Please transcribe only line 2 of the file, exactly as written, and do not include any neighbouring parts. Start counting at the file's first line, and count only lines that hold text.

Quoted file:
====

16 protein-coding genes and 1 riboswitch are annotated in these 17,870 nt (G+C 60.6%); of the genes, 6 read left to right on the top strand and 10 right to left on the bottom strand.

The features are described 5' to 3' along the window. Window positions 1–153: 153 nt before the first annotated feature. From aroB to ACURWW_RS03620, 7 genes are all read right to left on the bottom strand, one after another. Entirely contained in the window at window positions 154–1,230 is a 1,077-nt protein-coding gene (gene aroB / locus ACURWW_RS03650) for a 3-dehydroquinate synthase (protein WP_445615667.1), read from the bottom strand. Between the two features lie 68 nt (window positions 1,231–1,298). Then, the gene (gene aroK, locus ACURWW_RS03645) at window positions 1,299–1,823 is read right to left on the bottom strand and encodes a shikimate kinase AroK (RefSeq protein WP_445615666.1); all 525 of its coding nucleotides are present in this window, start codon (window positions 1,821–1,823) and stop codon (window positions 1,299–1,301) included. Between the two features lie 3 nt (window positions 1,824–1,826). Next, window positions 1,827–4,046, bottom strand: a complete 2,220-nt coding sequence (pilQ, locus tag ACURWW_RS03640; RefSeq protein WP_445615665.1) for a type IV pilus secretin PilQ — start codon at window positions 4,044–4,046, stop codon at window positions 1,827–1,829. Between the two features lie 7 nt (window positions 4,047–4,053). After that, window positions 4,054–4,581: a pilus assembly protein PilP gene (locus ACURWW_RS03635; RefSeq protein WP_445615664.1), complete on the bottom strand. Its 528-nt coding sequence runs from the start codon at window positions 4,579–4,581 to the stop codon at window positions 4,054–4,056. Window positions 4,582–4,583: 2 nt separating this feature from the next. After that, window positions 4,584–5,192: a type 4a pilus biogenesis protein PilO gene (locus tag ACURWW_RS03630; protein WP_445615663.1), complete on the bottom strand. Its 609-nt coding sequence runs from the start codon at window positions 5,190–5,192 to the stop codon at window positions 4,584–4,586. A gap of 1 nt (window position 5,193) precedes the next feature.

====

The features are described 5' to 3' along the window. Window positions 1–153: 153 nt before the first annotated feature. From aroB to ACURWW_RS03620, 7 genes are all read right to left on the bottom strand, one after another. Entirely contained in the window at window positions 154–1,230 is a 1,077-nt protein-coding gene (gene aroB / locus ACURWW_RS03650) for a 3-dehydroquinate synthase (protein WP_445615667.1), read from the bottom strand. Between the two features lie 68 nt (window positions 1,231–1,298). Then, the gene (gene aroK, locus ACURWW_RS03645) at window positions 1,299–1,823 is read right to left on the bottom strand and encodes a shikimate kinase AroK (RefSeq protein WP_445615666.1); all 525 of its coding nucleotides are present in this window, start codon (window positions 1,821–1,823) and stop codon (window positions 1,299–1,301) included. Between the two features lie 3 nt (window positions 1,824–1,826). Next, window positions 1,827–4,046, bottom strand: a complete 2,220-nt coding sequence (pilQ, locus tag ACURWW_RS03640; RefSeq protein WP_445615665.1) for a type IV pilus secretin PilQ — start codon at window positions 4,044–4,046, stop codon at window positions 1,827–1,829. Between the two features lie 7 nt (window positions 4,047–4,053). After that, window positions 4,054–4,581: a pilus assembly protein PilP gene (locus ACURWW_RS03635; RefSeq protein WP_445615664.1), complete on the bottom strand. Its 528-nt coding sequence runs from the start codon at window positions 4,579–4,581 to the stop codon at window positions 4,054–4,056. Window positions 4,582–4,583: 2 nt separating this feature from the next. After that, window positions 4,584–5,192: a type 4a pilus biogenesis protein PilO gene (locus tag ACURWW_RS03630; protein WP_445615663.1), complete on the bottom strand. Its 609-nt coding sequence runs from the start codon at window positions 5,190–5,192 to the stop codon at window positions 4,584–4,586. A gap of 1 nt (window position 5,193) precedes the next feature.